Vanderbilt is key partner as Chattanooga named G20 Alliance ‘pioneer city’ for global smart tech roadmap

Chattanooga, Tennessee is one of only two U.S. cities that will pioneer a smart technology policy roadmap as part of the G20 Global Smart Cities Alliance and Vanderbilt researchers are playing a significant role in shaping the city’s roadmap.

The announcement came last week from the World Economic Forum amid the global broadcast of the Smart City Expo World Congress. The first cohort of 36 global cities, including San Jose, California, are expected to trial policies detailed in the roadmap and work with alliance partners to address gaps and improvements.

The alliance, established in June 2019, includes global experts from government, private-sector partners and civil society who are compiling and analyzing policies from around the world to identify model policies for successful, ethical smart cities. The World Economic Forum, the International Organization for Public-Private Cooperation, serves as secretariat for the alliance.

Abhishek Dubey

Vanderbilt researcher Abhishek Dubey, assistant professor of electrical engineering and computer science, is leading a number of multi-agency and multi-university smart city initiatives for the Chattanooga Area Regional Transportation Authority (CARTA) through a group of projects called Smart Transit. Grants from the National Science Foundation and the U.S. Department of Energy are supporting CARTA projects in Dubey’s Smart and resilient Computing for Physical Environments Lab (SCOPE) within Vanderbilt’s Institute for Software Integrated Systems. Through the endeavors, the research partnership is aiming to make the multi-modal and mixed transit fleet more energy efficient while maximizing the service coverage in the area.

“The alliance roadmap initiative is a manifestation of possibilities of interdisciplinary research being championed by the NSF under its 10 Big Ideas for future investments and pioneered by Vanderbilt under the CIVIC concept”, Dubey said.  Through partnerships with strategic test beds, City Innovations through the Vanderbilt Initiative on Infrastructure Connectivity is turning cities into classrooms and laboratories where Vanderbilt researchers put their ideas into practice, he said.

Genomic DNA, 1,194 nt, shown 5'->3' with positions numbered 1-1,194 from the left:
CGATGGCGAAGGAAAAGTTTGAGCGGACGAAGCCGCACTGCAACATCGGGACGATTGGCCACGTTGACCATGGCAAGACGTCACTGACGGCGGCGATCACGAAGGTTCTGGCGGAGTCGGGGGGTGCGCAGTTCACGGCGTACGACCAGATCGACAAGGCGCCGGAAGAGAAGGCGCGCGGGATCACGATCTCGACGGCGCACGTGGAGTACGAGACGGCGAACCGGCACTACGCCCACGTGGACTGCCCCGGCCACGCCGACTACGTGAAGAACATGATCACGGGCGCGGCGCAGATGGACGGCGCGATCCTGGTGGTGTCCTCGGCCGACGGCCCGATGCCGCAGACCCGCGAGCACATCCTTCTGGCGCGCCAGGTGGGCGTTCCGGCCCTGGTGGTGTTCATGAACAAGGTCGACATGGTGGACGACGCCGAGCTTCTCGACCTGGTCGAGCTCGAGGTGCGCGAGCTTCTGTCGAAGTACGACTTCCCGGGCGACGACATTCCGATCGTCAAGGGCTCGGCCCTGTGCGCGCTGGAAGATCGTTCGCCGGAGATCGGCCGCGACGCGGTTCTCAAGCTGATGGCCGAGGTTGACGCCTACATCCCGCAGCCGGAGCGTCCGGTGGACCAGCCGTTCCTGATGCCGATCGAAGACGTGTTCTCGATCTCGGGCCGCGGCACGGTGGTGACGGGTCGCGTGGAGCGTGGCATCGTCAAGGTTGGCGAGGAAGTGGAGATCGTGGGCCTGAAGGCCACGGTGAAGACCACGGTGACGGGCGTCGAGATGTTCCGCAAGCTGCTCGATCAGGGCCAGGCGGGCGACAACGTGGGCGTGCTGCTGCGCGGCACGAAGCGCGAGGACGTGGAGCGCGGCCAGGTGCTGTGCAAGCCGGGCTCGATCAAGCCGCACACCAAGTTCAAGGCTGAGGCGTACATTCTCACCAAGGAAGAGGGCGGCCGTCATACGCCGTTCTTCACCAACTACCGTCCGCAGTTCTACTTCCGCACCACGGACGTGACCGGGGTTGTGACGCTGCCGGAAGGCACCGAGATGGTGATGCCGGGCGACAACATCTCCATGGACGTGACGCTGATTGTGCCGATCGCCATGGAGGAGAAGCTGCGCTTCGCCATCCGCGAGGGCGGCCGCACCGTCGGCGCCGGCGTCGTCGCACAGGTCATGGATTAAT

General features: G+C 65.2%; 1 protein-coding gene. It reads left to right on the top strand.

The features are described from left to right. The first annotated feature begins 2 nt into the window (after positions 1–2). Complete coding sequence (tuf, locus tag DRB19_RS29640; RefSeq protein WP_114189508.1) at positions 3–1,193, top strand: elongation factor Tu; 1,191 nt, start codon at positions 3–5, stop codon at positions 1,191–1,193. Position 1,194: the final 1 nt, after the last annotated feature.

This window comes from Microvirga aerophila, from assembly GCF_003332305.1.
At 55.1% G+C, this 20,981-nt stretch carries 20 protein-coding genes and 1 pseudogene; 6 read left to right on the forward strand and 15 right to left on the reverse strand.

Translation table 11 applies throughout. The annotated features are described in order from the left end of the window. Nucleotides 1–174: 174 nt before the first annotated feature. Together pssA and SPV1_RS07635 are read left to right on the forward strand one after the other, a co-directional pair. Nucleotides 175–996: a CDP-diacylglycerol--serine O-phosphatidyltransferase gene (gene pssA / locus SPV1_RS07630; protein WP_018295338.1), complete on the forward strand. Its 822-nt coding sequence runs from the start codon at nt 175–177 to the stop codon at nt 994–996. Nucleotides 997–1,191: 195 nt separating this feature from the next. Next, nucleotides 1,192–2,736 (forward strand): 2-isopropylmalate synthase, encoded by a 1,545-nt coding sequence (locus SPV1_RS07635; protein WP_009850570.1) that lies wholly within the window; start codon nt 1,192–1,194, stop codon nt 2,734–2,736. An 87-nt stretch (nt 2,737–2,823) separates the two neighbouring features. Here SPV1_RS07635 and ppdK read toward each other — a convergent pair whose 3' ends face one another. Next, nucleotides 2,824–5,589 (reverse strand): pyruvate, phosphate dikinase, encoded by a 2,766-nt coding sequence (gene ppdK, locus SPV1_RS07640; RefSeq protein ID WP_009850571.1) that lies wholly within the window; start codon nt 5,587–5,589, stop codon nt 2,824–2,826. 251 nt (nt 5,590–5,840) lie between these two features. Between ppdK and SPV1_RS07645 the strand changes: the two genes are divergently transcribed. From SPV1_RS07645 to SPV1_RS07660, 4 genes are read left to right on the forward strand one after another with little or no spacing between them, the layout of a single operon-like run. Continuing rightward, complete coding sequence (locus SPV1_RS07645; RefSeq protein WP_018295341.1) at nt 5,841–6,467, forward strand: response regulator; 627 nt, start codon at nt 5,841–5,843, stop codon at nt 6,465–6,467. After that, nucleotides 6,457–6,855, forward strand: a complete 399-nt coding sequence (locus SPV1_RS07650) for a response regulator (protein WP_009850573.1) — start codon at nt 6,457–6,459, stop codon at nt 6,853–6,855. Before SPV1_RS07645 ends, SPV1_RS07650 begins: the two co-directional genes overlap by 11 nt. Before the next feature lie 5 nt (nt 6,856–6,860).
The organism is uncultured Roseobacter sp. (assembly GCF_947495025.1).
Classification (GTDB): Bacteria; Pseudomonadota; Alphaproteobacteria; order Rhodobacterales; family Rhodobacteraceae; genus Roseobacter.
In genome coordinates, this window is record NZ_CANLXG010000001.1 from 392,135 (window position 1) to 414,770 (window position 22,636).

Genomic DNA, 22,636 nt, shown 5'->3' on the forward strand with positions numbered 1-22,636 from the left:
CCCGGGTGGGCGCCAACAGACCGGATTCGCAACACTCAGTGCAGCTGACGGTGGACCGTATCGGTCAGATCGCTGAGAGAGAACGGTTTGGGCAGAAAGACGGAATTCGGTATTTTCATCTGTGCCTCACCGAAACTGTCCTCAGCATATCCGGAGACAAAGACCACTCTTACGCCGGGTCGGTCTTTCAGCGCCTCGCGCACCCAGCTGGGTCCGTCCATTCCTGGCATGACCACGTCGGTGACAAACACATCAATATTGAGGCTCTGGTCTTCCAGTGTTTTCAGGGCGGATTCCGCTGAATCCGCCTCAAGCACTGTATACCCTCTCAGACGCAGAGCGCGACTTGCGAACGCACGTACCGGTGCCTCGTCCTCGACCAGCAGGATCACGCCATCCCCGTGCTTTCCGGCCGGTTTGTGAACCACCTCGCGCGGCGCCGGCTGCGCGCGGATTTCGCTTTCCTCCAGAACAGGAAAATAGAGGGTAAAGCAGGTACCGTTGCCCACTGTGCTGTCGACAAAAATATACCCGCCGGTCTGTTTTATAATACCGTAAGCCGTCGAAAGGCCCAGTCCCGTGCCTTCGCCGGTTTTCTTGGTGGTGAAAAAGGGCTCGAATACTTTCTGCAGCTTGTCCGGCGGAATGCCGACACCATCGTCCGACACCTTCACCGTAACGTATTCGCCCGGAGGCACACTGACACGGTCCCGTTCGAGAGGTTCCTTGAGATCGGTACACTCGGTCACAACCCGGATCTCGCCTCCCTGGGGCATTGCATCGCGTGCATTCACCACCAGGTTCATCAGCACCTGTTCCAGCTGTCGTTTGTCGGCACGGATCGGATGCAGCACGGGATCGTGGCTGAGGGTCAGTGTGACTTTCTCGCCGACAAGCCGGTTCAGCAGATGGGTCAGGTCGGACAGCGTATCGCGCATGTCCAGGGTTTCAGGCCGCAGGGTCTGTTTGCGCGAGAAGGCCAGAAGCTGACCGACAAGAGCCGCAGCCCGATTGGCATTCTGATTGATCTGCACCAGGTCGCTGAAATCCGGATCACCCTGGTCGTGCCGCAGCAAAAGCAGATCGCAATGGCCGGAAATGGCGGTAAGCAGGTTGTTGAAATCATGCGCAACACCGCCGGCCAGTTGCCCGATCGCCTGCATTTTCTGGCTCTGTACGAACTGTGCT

“CARTA is excited to participate in this endeavor and to especially represent the needs of the mid-sized city in the development of transportation policies,” said Philip Pugliese, CARTA General Manager of Planning and Grants. “Vanderbilt has been an important partner in this effort. Beginning with energy optimization of our mixed-vehicle fleet, we are looking forward to Vanderbilt’s support in solving even more complex relationships between fixed-route, microtransit, and shared mobility solutions.”

The alliance intends to analyze and identify model policies regarding equity, inclusivity and social impact; openness and interoperability; security and resiliency; privacy and transparency; and operational and financial sustainability.

The mid-sized city of Chattanooga offers “much in the areas of collaboration, entrepreneurship, and innovation,” its Smart City Director Kevin Comstock said, but also has “much we can learn from the global perspective.” Comstock said Chattanooga’s entrepreneurial mindset has led to its success in smart city-related efforts.

The “pioneer cities” are expected to trial policies detailed in the roadmap and work with alliance partners to address gaps and improvements.

Contact: Brenda Ellis, 615 343-6314